Day two started with a three-hour guided tour.  Since I had hired a guide at Antietam about 6 years ago, we knew what we were in for.  The gentleman who took us around the field contained a wealth of knowledge on the battle and really got into laying out what took place in July 1863. I have heard the smartphone apps available can add to the experience of a self-guided tour, but if it's in your budget, go with the contracted guide.

This is from McPherson's Ridge next to the Chambersburg Rd. Ordinance rifle #233.  First shot fired came from this piece. This sits next to the monument to Gen. John Buford.  A monument to Gen. John Reynolds can be seen in the background. 

After our tour we had some fantastic cheesesteaks for lunch at Hunt's. It's located just a few businesses northeast of the Dobbin House on Steinwehr Avenue. We bumped into these fellas outside:

The rest of the afternoon was spent just making our way around the field.

North Carolina Monument on Seminary Ridge.

 Looking towards Cemetery Ridge from the N.C. monument. The Round Tops can be seen at center-right.

What Col. Vincent did on Little Round Top and how he kept his brigade together is nothing short of extraordinary heroism.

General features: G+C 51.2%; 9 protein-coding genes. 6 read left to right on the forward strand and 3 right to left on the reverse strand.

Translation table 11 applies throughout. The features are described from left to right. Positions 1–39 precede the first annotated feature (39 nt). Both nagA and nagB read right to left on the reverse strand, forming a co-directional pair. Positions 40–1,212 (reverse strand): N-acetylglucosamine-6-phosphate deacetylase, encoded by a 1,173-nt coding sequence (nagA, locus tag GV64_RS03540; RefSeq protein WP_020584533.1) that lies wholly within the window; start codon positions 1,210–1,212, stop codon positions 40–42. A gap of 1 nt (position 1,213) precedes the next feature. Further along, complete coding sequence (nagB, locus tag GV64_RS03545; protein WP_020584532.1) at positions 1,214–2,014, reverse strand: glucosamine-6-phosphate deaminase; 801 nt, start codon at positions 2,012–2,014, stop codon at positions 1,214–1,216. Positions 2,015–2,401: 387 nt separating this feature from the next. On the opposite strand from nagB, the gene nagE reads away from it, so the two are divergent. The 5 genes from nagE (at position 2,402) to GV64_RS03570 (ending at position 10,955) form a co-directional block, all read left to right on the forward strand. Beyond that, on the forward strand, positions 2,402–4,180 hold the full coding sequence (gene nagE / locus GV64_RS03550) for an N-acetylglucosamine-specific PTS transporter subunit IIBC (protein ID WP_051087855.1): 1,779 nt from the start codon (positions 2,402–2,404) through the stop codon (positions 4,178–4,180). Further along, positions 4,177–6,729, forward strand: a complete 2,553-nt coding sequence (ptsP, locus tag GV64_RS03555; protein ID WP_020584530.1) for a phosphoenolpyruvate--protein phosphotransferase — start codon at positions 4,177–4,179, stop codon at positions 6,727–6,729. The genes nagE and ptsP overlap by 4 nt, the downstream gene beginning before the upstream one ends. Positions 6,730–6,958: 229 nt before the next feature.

Looking southwest from Little Round Top. Devil's Den and the Slaughter Pen can be seen in the upper right.

 The Angle is approximately 50 - 60 yards beyond this tablet. General Lee's monument can be seen in the upper-left corner, or approximately the position of the center of the Confederate line at the beginning of their fateful march on day 3 of the battle.

 Woods on McPherson's Ridge where the Iron Brigade (1st Brigade, 1st Division, I Corp) was engaged in heavy fighting with Tennessee and Alabama regiments from Heath's division, A.P. Hill's Corp. Beyond the timber to the right is a monument marking where General Reynolds fell.

 Monument to General Lee on Seminary Ridge.

 Unfortunate that this tablet had to be placed in front of General Lee's monument. The bugler's saber has been broken off.